Israeli Military Strategy in Turkey
By Ze'ev Shiff
The deal between Israel and Turkey for the overhaul of Turkey's Phantom warplanes to the tune of about $600 million is the biggest yet defense project that Israel has had with a Muslim state. It should not be regarded as a mere economic transaction, but as a major development in the strategic cooperation of Israel with an important state in the Middle East. The deal is only the tip of an iceberg of extensive military cooperation. American defense industries may feel hurt as a result of this deal, but it may be assumed that the White House and the State Department view Israeli-Turkish cooperation and the project positively because of its broad strategic value.
Three neighbors are problematic from the Turkish point of view-Iraq, Iran, and Syria. These are states also hostile to Israel. The Turkish government surely wants to convey the signal that, in the regional balance of forces, it has a strong and stable friend like Israel. Both seek stability in the region and conform with U.S. interest in such stability. Turkey also wants to carry out a modernization of its army and Israel can assist in this endeavor.
One should keep in mind the struggle of both Israel and Turkey against terrorism and Turkey's growing fear of an increase of extremist Islamic terror. Here, too, there is room for cooperation, although Israel does not want to be dragged into the bloody struggle with the Kurdish underground which finds shelter in Syria, as the Turkish intelligence knows. Turkey is an important member of NATO and its army is the second largest in the alliance. However, much of the Turkish military equipment is outdated and requires replacement.
The modernization will cost Turkey some $10 billion in the next several years while Turkey is burdened with bad economic conditions and a large foreign debt. The debt burden has grown because of the loss of revenues from the flow of Iraqi oil through the Turkish pipeline.
It is in Israel's interest to extend relations with Turkey. First the level of diplomatic relations was raised, then a military attaché was sent and a document of understanding was signed defining defense relations between the two states. The military security dialogue continues and this week the director of the Defense Ministry, David Ivri, returned from Turkey. One example of the closer diplomatic relationship is the air-fueling maneuver that was carried out in May 1994 when Turkish planes were refueled by an Israeli plane.
The negotiations on the Phantom agreement continued for a long time. The Turkish air force has six squadrons with 165 Phantom planes. Israel has experience in renovating and transforming this plane into the Kurnas 2000. The overhaul prolongs the operational life of the Phantom by 15 to 20 years. A modern American radar and an advanced computerized aeronautical system were introduced into the Phantom, including an improved electronic combat and navigation system. The capability of the plane to participate in a ground battle has also been improved. U.S. and German companies also competed for the deal in Turkey. In the beginning, Israel took part in the bid of the American radar producer Norden, whose system is installed in the new Israeli Phantoms. But this bid failed. Norden asked for $5 million for each radar system. So as not to lose the deal, Israel, through the Elta Company, proposed to produce a similar radar for only about $3 million and won the bid. Elta has now to prove to the Turks that the performance of its radar is adequate. In August an agreement was signed that included a technical and financial framework for the overhaul of 54 Phantoms, 30 of them to be overhauled in Israel.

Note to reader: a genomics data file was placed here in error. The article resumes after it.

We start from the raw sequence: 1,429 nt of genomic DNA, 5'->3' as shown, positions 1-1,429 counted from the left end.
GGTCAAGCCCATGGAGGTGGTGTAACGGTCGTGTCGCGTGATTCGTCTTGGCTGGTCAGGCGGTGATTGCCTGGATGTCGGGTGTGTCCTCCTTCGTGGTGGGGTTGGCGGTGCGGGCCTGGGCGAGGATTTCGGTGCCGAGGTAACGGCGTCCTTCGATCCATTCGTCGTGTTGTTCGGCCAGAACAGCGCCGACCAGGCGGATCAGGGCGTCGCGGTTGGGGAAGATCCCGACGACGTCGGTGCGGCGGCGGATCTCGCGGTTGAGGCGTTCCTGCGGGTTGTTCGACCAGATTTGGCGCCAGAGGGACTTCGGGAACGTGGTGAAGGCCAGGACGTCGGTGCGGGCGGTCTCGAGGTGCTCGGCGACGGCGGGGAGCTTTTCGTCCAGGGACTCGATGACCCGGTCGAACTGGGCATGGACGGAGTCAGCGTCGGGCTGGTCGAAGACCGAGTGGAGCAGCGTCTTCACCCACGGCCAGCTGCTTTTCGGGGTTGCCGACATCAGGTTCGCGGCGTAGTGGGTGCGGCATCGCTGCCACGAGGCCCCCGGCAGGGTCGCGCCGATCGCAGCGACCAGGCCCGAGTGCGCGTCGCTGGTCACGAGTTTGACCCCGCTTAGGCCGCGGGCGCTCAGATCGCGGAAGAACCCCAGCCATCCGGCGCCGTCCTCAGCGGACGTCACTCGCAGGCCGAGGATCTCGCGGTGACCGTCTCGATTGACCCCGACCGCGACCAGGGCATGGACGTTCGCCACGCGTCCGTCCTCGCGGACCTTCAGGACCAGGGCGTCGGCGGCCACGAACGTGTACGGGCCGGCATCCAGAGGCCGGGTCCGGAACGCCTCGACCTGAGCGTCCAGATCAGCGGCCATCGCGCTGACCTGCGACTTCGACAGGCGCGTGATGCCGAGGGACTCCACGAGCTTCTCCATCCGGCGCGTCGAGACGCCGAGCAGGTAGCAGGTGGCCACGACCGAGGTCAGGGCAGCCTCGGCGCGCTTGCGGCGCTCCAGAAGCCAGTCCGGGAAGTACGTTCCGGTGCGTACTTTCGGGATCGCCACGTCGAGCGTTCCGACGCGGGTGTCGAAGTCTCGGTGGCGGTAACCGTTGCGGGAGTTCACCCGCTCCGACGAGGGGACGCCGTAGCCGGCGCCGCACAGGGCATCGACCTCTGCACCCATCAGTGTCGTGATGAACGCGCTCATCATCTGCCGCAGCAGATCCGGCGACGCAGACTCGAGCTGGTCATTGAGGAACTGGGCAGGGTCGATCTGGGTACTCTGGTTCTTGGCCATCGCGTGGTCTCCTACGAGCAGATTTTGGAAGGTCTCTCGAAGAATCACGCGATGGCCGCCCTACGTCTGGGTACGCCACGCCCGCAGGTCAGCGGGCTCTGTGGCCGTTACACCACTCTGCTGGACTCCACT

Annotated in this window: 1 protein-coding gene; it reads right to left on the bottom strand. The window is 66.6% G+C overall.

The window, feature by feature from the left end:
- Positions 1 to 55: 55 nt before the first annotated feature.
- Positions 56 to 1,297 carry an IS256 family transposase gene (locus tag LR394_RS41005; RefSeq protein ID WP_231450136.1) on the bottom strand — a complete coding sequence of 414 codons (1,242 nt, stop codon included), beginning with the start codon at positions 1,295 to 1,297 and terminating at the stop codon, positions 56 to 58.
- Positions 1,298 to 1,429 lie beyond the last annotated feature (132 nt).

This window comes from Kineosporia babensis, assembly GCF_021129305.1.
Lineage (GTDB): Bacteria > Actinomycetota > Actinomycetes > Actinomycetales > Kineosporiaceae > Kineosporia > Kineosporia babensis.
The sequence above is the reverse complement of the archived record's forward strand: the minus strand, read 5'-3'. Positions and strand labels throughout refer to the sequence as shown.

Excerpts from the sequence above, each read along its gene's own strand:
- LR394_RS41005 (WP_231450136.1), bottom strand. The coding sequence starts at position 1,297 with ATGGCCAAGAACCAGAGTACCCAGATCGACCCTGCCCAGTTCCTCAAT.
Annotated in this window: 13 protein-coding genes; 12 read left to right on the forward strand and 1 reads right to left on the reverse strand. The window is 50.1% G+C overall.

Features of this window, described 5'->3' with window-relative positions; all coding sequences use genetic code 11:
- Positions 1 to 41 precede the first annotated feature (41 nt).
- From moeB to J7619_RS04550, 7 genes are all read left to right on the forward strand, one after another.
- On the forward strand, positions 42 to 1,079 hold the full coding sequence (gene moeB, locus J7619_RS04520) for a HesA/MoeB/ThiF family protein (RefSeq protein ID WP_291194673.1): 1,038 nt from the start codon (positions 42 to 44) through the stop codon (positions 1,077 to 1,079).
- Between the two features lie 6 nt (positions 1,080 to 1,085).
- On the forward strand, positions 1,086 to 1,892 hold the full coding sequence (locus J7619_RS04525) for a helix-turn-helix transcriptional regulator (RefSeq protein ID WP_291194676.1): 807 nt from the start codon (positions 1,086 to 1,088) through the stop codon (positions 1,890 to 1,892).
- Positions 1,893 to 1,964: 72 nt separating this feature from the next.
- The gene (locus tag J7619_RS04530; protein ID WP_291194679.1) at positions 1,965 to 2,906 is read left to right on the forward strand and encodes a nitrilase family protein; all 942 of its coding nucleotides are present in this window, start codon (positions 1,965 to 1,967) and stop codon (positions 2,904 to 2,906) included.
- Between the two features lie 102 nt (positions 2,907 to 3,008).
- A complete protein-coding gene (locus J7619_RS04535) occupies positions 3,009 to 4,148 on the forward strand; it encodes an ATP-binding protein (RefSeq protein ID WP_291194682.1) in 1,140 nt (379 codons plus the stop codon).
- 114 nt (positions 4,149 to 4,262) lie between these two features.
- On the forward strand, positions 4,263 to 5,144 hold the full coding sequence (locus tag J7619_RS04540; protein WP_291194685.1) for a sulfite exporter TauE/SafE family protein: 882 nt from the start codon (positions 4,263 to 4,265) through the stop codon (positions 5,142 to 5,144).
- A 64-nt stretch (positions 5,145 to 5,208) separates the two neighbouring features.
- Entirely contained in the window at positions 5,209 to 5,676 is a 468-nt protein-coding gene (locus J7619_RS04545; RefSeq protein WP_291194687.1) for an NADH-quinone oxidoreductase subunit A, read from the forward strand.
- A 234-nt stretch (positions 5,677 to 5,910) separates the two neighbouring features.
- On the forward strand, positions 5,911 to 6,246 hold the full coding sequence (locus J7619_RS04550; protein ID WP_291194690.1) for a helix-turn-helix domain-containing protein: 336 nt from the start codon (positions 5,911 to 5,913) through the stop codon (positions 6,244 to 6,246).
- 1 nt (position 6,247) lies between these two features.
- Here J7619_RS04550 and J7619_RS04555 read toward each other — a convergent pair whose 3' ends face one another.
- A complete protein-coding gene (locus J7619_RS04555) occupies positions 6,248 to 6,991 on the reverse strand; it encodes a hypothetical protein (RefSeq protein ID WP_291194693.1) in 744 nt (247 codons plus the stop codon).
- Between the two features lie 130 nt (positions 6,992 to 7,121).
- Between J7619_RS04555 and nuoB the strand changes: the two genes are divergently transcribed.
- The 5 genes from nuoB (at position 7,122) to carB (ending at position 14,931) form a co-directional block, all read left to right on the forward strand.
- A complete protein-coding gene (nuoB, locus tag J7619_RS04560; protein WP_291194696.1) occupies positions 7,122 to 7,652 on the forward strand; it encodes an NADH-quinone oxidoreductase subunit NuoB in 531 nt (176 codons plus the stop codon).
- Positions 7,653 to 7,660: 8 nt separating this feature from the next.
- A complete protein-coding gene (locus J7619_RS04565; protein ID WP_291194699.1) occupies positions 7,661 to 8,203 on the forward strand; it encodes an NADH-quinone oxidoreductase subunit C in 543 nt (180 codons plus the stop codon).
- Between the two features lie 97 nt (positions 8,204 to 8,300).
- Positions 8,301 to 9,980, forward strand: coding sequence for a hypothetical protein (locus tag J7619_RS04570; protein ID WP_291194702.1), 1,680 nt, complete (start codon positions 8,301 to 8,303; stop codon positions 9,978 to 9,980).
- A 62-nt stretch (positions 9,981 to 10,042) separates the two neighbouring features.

As expected, the success of Israeli Aircraft Industries (IAI) angered Norden and other U.S. companies. Norden has accused Israel and Turkey of unfair practices in testimony before the U.S. Congress. The main accusation is against IAI, a former partner of Norden, blamed for giving Turkey misleading information. Norden will ask the U.S. administration to take steps for cancellation of the deal with Israel. Probably Norden will be prepared now to offer lower prices and will turn to circles in Turkey who oppose making any contacts with Israel.
For our part, the problem of the Turkish deal is financial. The Turks demand that payments begin only after two years in the five-year deal. Thus, interim financing is needed by IAI, putting heavy pressure on the company. It owes the banks about $300 million. An ugly struggle has been going on between the company and the banks about this debt. It is little wonder that the banks do not want to finance the deal with Turkey and they are not interested in the strategic importance of the deal.
The finances thus become a matter for the finance minister and the prime minister to act upon. The finance minister has already committed himself to not allow the Phantoms deal to be lost. What also bothers him is how to make sure that, on Jan. 1, 1997, when the IAI wage agreements expire, the company does not collapse financially.